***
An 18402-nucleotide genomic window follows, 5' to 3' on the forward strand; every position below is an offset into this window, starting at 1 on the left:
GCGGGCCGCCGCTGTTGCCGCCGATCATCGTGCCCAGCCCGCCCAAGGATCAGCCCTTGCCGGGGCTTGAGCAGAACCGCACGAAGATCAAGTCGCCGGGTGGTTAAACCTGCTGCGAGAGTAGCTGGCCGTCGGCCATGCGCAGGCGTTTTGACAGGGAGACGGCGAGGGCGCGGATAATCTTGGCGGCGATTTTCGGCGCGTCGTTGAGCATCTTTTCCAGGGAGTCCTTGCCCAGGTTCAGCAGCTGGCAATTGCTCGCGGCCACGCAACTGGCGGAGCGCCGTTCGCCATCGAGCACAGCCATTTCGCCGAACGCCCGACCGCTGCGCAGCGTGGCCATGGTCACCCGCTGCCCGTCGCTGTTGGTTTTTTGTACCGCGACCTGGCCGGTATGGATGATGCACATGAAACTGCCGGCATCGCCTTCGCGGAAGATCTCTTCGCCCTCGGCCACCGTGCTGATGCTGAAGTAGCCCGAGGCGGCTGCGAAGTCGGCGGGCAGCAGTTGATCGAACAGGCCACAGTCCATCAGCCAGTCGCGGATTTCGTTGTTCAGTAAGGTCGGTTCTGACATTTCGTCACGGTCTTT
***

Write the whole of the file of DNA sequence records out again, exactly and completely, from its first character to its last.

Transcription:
An 18402-nucleotide genomic window follows, 5' to 3' on the forward strand; every position below is an offset into this window, starting at 1 on the left:
GCGGGCCGCCGCTGTTGCCGCCGATCATCGTGCCCAGCCCGCCCAAGGATCAGCCCTTGCCGGGGCTTGAGCAGAACCGCACGAAGATCAAGTCGCCGGGTGGTTAAACCTGCTGCGAGAGTAGCTGGCCGTCGGCCATGCGCAGGCGTTTTGACAGGGAGACGGCGAGGGCGCGGATAATCTTGGCGGCGATTTTCGGCGCGTCGTTGAGCATCTTTTCCAGGGAGTCCTTGCCCAGGTTCAGCAGCTGGCAATTGCTCGCGGCCACGCAACTGGCGGAGCGCCGTTCGCCATCGAGCACAGCCATTTCGCCGAACGCCCGACCGCTGCGCAGCGTGGCCATGGTCACCCGCTGCCCGTCGCTGTTGGTTTTTTGTACCGCGACCTGGCCGGTATGGATGATGCACATGAAACTGCCGGCATCGCCTTCGCGGAAGATCTCTTCGCCCTCGGCCACCGTGCTGATGCTGAAGTAGCCCGAGGCGGCTGCGAAGTCGGCGGGCAGCAGTTGATCGAACAGGCCACAGTCCATCAGCCAGTCGCGGATTTCGTTGTTCAGTAAGGTCGGTTCTGACATTTCGTCACGGTCTTT